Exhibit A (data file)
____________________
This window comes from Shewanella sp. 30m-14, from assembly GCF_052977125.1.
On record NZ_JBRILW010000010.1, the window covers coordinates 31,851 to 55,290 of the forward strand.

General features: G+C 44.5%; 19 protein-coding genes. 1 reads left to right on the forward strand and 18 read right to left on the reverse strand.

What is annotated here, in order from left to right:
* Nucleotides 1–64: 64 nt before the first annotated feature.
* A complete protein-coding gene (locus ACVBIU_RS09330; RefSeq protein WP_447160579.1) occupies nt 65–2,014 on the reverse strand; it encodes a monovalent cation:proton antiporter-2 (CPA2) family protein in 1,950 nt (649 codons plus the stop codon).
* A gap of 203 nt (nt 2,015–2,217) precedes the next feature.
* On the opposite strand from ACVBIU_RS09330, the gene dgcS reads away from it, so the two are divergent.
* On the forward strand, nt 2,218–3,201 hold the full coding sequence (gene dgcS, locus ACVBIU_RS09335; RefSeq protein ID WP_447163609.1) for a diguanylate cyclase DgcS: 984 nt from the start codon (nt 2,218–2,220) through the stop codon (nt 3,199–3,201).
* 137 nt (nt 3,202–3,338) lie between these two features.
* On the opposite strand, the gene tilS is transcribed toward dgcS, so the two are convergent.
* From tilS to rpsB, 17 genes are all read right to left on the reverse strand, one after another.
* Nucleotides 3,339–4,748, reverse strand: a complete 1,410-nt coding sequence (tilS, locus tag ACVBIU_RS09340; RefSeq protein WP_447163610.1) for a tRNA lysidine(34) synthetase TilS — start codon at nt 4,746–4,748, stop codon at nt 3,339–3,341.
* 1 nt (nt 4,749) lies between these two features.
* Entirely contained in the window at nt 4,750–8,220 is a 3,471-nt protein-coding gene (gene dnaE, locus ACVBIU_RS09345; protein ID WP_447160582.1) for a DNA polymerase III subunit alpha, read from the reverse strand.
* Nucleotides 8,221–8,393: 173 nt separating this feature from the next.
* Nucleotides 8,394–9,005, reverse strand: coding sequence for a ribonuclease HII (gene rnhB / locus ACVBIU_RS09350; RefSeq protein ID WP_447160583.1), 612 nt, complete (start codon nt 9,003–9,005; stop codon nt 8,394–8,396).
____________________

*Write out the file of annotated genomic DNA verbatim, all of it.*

This window comes from Shewanella sp. 30m-14, from assembly GCF_052977125.1.
On record NZ_JBRILW010000010.1, the window covers coordinates 31,851 to 55,290 of the forward strand.

General features: G+C 44.5%; 19 protein-coding genes. 1 reads left to right on the forward strand and 18 read right to left on the reverse strand.

What is annotated here, in order from left to right:
* Nucleotides 1–64: 64 nt before the first annotated feature.
* A complete protein-coding gene (locus ACVBIU_RS09330; RefSeq protein WP_447160579.1) occupies nt 65–2,014 on the reverse strand; it encodes a monovalent cation:proton antiporter-2 (CPA2) family protein in 1,950 nt (649 codons plus the stop codon).
* A gap of 203 nt (nt 2,015–2,217) precedes the next feature.
* On the opposite strand from ACVBIU_RS09330, the gene dgcS reads away from it, so the two are divergent.
* On the forward strand, nt 2,218–3,201 hold the full coding sequence (gene dgcS, locus ACVBIU_RS09335; RefSeq protein ID WP_447163609.1) for a diguanylate cyclase DgcS: 984 nt from the start codon (nt 2,218–2,220) through the stop codon (nt 3,199–3,201).
* 137 nt (nt 3,202–3,338) lie between these two features.
* On the opposite strand, the gene tilS is transcribed toward dgcS, so the two are convergent.
* From tilS to rpsB, 17 genes are all read right to left on the reverse strand, one after another.
* Nucleotides 3,339–4,748, reverse strand: a complete 1,410-nt coding sequence (tilS, locus tag ACVBIU_RS09340; RefSeq protein WP_447163610.1) for a tRNA lysidine(34) synthetase TilS — start codon at nt 4,746–4,748, stop codon at nt 3,339–3,341.
* 1 nt (nt 4,749) lies between these two features.
* Entirely contained in the window at nt 4,750–8,220 is a 3,471-nt protein-coding gene (gene dnaE, locus ACVBIU_RS09345; protein ID WP_447160582.1) for a DNA polymerase III subunit alpha, read from the reverse strand.
* Nucleotides 8,221–8,393: 173 nt separating this feature from the next.
* Nucleotides 8,394–9,005, reverse strand: coding sequence for a ribonuclease HII (gene rnhB / locus ACVBIU_RS09350; RefSeq protein ID WP_447160583.1), 612 nt, complete (start codon nt 9,003–9,005; stop codon nt 8,394–8,396).